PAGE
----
Right now our Harlingen jersey is available in sizes XS through XXXL. And unlike many plus size jerseys, our larger sizes are still proportioned to fit the shape of a woman.

    http://roadholland.com/shop/products/The_Harlingen_Road_Black-45-3.html

    I saw that you have written on this topic before, so I wanted to fill you in on what we were up to.

    If you’re not familiar with Road Holland, we’re a 2 year old company based in Palm Beach Gardens, Florida. We started the company after not being able to find the kind of serious and stylish cycling wear we wanted at a price point which offered good value for the money. Since our founding, we’ve expanded from just 4 styles to 9 and have enlisted a small group of high-end dealers around the country (and 1 in Israel) to stock our jerseys. We make our products in Miami, Florida.

  9. ladyfleur says:

    Have you looked at Zize Bikes http://www.supersizedcycles.com/? They are designed for heavier riders. I’ve never seen or used them, but I thought the concept was smart.

  10. Lluvia says:

    My question, is where on earth do you find fat girl biking clothes? I am not talking all tour de fat here, but I want some cushioned bike shorts/pants and a quality wicking type bike top (long enough to cover the butt when riding, that come in a size 26/28. Any Ideas interwebs?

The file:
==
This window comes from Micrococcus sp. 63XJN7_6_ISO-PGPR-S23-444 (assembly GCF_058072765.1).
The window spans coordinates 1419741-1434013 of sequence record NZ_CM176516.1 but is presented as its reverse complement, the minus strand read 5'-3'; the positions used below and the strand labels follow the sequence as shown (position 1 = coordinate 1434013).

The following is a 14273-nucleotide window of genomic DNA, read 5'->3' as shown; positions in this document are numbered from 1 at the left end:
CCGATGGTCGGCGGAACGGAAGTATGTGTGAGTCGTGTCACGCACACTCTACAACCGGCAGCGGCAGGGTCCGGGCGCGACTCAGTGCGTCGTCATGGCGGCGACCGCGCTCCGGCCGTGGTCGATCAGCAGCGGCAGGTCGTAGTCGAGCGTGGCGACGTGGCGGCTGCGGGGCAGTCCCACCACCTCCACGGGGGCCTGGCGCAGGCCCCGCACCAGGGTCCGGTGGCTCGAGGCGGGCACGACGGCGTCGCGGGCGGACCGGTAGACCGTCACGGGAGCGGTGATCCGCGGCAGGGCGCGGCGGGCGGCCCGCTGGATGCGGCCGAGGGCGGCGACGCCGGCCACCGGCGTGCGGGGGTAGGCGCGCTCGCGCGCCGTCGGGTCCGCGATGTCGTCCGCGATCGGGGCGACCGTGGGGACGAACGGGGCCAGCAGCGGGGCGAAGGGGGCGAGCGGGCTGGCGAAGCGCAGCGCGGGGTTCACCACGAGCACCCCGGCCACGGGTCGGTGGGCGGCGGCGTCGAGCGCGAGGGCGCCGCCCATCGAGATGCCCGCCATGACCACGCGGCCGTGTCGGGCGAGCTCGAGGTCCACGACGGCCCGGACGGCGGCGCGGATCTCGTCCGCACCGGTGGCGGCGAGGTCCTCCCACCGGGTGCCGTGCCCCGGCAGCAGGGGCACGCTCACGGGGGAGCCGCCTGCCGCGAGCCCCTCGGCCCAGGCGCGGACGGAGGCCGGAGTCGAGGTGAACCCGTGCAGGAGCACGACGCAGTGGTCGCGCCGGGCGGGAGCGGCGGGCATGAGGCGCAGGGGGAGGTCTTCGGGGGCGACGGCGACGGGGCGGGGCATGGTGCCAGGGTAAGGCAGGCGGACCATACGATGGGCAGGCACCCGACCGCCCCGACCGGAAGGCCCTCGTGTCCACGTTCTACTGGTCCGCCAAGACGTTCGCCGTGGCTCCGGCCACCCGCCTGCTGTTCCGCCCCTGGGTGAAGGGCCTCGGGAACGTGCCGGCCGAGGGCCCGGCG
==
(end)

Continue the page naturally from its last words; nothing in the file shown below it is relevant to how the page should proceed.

11. This question comes up again and again. Bike clothing manufacturers need to get into the act and understand that people who bike come in all sizes and shapes. For wicking and antimicrobial properties that help with the sweat, it’s hard to beat lightweight merino wool unless it’s a really hot day. Plus you get a top you can wear for other purposes besides biking.

    I’ll ask Andrea if she can comment on what she rides in and where she finds bike clothing. Check TeamEstrogen.com to see what size range they carry–woman-owned business.

  12. Rume says:

    Phil – I was there at the opening this wekeend and walked it before that last week. It’s really going to fast become one of the best parts of the city’s parks network – I’m convinced of it. Mike Gridley, the city attorney who used to work for the UP railroad and who knows his way around those big federally entwined organizations is pretty much singlehandedly the reason it is there today. There were a TON of people who were involved financially, volunteer, etc, and they are all huge heroes. But if it weren’t for Mike’s creativity and knowledge of how to get through the bureaucracy the chance to have it wouldn’t have happened. So give him a shout out when you see him (if you do).I’m glad to live nearby, and I totally agree with you that it’s way easier to be comfortable when you’re not worrying about the kids being next to traffic. I also met a gentleman on the trail the other day who is in a motorized wheelchair and lives in the Kathleen Corners apartments right behind Holy Family School. He told me he was literally contemplating trying to find a place closer to the Centennial Trail but now he goes out his back door and he can go for miles uninterrupted (and has).See you on the trail!

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The quest for the intersection of Style and Comfort